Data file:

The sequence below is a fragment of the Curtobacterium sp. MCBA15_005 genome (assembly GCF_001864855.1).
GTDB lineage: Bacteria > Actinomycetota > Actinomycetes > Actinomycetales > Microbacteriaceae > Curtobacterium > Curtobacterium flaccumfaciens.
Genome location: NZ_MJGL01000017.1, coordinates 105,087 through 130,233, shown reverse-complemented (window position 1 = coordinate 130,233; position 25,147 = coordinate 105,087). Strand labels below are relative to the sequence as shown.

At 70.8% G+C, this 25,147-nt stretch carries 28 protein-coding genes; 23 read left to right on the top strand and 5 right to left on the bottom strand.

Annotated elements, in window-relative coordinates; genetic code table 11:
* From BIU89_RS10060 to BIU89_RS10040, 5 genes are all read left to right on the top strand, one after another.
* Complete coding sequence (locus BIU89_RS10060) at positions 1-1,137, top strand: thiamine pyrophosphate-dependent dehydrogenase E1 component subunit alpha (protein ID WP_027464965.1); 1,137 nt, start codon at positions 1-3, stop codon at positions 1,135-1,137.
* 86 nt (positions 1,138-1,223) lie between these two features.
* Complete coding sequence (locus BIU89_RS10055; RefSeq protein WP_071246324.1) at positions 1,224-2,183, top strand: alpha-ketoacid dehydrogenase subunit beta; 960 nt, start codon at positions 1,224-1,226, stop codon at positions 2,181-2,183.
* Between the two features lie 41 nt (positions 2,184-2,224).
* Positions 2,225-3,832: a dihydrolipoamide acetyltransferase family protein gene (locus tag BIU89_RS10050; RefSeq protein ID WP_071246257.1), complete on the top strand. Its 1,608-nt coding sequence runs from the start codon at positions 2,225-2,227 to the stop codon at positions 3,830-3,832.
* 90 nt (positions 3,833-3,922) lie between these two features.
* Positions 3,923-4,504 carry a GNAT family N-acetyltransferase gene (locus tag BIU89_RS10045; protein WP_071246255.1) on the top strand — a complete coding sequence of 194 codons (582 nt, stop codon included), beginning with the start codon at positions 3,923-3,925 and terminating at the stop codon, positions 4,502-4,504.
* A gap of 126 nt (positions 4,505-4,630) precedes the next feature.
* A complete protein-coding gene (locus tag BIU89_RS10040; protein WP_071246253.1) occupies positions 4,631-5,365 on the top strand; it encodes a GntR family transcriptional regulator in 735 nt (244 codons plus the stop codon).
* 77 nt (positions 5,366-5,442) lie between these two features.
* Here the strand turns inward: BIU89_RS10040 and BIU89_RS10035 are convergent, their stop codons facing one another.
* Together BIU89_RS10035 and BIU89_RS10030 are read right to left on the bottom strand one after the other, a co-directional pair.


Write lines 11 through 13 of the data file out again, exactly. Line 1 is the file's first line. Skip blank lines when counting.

* Positions 2,225-3,832: a dihydrolipoamide acetyltransferase family protein gene (locus tag BIU89_RS10050; RefSeq protein ID WP_071246257.1), complete on the top strand. Its 1,608-nt coding sequence runs from the start codon at positions 2,225-2,227 to the stop codon at positions 3,830-3,832.
* 90 nt (positions 3,833-3,922) lie between these two features.
* Positions 3,923-4,504 carry a GNAT family N-acetyltransferase gene (locus tag BIU89_RS10045; protein WP_071246255.1) on the top strand — a complete coding sequence of 194 codons (582 nt, stop codon included), beginning with the start codon at positions 3,923-3,925 and terminating at the stop codon, positions 4,502-4,504.